The cupola semi-trusses are arranged without any guys (Fig. 3). By analogy with the whole truss (Fig. 4), shift in horizontal direction in two top joints of semi-truss (Fig. 5) is eliminated, imitating symmetry conditions. Besides, three cases of support springs corresponding to the mentioned above are being considered. In the third case concerning the semi-truss the stiffness of the horizontal springs in both top joints is expressed by stiffness of the vertical braces along the symmetry axis of the roof on the level of trusses and bulk-head (Fig. 6). The above described lateral stiffness is complemented by a diaphragm of obliquely located braces between parallel trusses (Fig. 2).

Attention should be paid to the fact, that in practice (Fig. 7) the stiffness of braces is influenced by inaccuracies of assembling and other factors (shift details in the bolt holes of joints and etc.) and therefore investigation of limited cases (ideally rigid and ideally movable) is of great importance.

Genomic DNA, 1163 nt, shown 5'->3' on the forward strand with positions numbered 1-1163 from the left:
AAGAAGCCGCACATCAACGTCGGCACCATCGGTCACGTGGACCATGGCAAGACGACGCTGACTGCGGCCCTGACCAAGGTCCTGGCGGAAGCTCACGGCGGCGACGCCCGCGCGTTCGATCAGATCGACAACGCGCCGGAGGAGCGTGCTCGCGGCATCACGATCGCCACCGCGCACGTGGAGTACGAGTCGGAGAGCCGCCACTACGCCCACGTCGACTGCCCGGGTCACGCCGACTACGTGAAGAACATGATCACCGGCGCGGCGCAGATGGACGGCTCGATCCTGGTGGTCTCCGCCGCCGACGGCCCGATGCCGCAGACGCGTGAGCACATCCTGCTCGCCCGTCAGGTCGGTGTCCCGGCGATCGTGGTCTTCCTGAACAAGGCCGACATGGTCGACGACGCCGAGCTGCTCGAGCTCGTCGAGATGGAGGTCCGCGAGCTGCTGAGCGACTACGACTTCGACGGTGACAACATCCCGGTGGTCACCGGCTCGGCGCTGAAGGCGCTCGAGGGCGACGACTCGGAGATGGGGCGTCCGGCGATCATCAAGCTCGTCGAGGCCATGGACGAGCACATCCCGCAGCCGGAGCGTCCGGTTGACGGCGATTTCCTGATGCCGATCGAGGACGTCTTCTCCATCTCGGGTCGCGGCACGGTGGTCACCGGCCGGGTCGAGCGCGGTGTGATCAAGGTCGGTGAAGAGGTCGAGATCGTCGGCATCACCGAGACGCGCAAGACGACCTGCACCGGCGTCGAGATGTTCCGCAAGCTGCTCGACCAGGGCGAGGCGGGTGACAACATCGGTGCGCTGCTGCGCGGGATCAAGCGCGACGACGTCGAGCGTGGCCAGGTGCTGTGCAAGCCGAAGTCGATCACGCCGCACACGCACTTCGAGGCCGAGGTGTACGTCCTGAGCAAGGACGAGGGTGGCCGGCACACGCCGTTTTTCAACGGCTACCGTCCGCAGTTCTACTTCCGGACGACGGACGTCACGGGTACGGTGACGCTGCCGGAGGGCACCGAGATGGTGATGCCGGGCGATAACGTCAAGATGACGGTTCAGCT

In calculation of reinforced concrete members concrete of class C25/30 is used, Young's modulus 31 GPa, Poisson's ratio of 0.20, weight 25 kN/[m.sup.3] [22]. For steel members the steel class S355 is applied, Young's modulus 206 GPa, Poisson's ratio of 0.30, weight 77 kN/[m.sup.3] [16]. It is provided to set up a steel profiled sheeting over the roof trusses and insulation layers, diaphragm stiffness of which has not been taken into account during analysis of the truss problem.